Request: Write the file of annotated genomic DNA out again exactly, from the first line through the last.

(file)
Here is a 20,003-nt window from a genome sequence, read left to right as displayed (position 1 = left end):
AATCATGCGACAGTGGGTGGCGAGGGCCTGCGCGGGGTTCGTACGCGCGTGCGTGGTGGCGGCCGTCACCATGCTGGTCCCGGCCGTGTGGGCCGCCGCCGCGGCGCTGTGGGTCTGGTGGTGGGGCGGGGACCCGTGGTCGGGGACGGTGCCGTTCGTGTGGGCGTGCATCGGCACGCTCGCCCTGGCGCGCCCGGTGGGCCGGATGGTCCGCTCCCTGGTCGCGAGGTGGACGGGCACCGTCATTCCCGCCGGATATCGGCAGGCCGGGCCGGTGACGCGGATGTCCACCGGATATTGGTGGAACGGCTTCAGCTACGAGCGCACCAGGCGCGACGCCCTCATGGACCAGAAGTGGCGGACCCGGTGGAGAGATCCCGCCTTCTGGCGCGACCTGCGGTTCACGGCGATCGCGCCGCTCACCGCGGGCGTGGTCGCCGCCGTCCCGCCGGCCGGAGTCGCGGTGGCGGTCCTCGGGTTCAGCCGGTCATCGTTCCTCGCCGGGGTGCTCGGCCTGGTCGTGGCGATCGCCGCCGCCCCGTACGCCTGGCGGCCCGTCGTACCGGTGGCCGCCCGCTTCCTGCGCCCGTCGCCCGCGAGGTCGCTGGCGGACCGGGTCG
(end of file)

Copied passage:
Here is a 20,003-nt window from a genome sequence, read left to right as displayed (position 1 = left end):
AATCATGCGACAGTGGGTGGCGAGGGCCTGCGCGGGGTTCGTACGCGCGTGCGTGGTGGCGGCCGTCACCATGCTGGTCCCGGCCGTGTGGGCCGCCGCCGCGGCGCTGTGGGTCTGGTGGTGGGGCGGGGACCCGTGGTCGGGGACGGTGCCGTTCGTGTGGGCGTGCATCGGCACGCTCGCCCTGGCGCGCCCGGTGGGCCGGATGGTCCGCTCCCTGGTCGCGAGGTGGACGGGCACCGTCATTCCCGCCGGATATCGGCAGGCCGGGCCGGTGACGCGGATGTCCACCGGATATTGGTGGAACGGCTTCAGCTACGAGCGCACCAGGCGCGACGCCCTCATGGACCAGAAGTGGCGGACCCGGTGGAGAGATCCCGCCTTCTGGCGCGACCTGCGGTTCACGGCGATCGCGCCGCTCACCGCGGGCGTGGTCGCCGCCGTCCCGCCGGCCGGAGTCGCGGTGGCGGTCCTCGGGTTCAGCCGGTCATCGTTCCTCGCCGGGGTGCTCGGCCTGGTCGTGGCGATCGCCGCCGCCCCGTACGCCTGGCGGCCCGTCGTACCGGTGGCCGCCCGCTTCCTGCGCCCGTCGCCCGCGAGGTCGCTGGCGGACCGGGTCG